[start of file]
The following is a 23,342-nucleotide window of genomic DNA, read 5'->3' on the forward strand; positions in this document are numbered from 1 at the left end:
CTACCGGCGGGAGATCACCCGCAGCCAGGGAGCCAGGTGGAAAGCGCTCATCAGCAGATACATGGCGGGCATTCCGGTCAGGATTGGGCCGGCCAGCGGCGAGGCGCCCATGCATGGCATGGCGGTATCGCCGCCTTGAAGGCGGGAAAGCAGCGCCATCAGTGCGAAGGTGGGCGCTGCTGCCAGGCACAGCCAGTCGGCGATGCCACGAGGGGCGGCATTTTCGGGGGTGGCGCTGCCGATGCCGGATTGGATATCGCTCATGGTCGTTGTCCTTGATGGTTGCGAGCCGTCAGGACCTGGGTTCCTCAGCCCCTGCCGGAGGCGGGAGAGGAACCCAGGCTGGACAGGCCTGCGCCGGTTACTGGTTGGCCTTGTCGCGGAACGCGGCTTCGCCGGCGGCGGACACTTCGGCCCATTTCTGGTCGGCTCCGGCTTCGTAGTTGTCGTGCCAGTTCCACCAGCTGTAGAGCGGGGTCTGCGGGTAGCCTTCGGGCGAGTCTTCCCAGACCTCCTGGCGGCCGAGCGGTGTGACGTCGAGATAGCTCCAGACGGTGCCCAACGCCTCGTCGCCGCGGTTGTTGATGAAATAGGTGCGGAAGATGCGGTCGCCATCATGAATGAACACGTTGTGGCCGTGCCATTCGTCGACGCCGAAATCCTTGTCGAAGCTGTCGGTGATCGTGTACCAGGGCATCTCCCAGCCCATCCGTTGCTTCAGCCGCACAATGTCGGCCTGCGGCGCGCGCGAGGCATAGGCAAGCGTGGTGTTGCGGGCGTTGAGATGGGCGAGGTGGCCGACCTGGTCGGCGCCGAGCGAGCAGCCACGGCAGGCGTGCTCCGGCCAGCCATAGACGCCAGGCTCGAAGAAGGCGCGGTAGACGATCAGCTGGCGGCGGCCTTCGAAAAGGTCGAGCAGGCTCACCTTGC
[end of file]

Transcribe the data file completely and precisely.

The following is a 23,342-nucleotide window of genomic DNA, read 5'->3' on the forward strand; positions in this document are numbered from 1 at the left end:
CTACCGGCGGGAGATCACCCGCAGCCAGGGAGCCAGGTGGAAAGCGCTCATCAGCAGATACATGGCGGGCATTCCGGTCAGGATTGGGCCGGCCAGCGGCGAGGCGCCCATGCATGGCATGGCGGTATCGCCGCCTTGAAGGCGGGAAAGCAGCGCCATCAGTGCGAAGGTGGGCGCTGCTGCCAGGCACAGCCAGTCGGCGATGCCACGAGGGGCGGCATTTTCGGGGGTGGCGCTGCCGATGCCGGATTGGATATCGCTCATGGTCGTTGTCCTTGATGGTTGCGAGCCGTCAGGACCTGGGTTCCTCAGCCCCTGCCGGAGGCGGGAGAGGAACCCAGGCTGGACAGGCCTGCGCCGGTTACTGGTTGGCCTTGTCGCGGAACGCGGCTTCGCCGGCGGCGGACACTTCGGCCCATTTCTGGTCGGCTCCGGCTTCGTAGTTGTCGTGCCAGTTCCACCAGCTGTAGAGCGGGGTCTGCGGGTAGCCTTCGGGCGAGTCTTCCCAGACCTCCTGGCGGCCGAGCGGTGTGACGTCGAGATAGCTCCAGACGGTGCCCAACGCCTCGTCGCCGCGGTTGTTGATGAAATAGGTGCGGAAGATGCGGTCGCCATCATGAATGAACACGTTGTGGCCGTGCCATTCGTCGACGCCGAAATCCTTGTCGAAGCTGTCGGTGATCGTGTACCAGGGCATCTCCCAGCCCATCCGTTGCTTCAGCCGCACAATGTCGGCCTGCGGCGCGCGCGAGGCATAGGCAAGCGTGGTGTTGCGGGCGTTGAGATGGGCGAGGTGGCCGACCTGGTCGGCGCCGAGCGAGCAGCCACGGCAGGCGTGCTCCGGCCAGCCATAGACGCCAGGCTCGAAGAAGGCGCGGTAGACGATCAGCTGGCGGCGGCCTTCGAAAAGGTCGAGCAGGCTCACCTTGC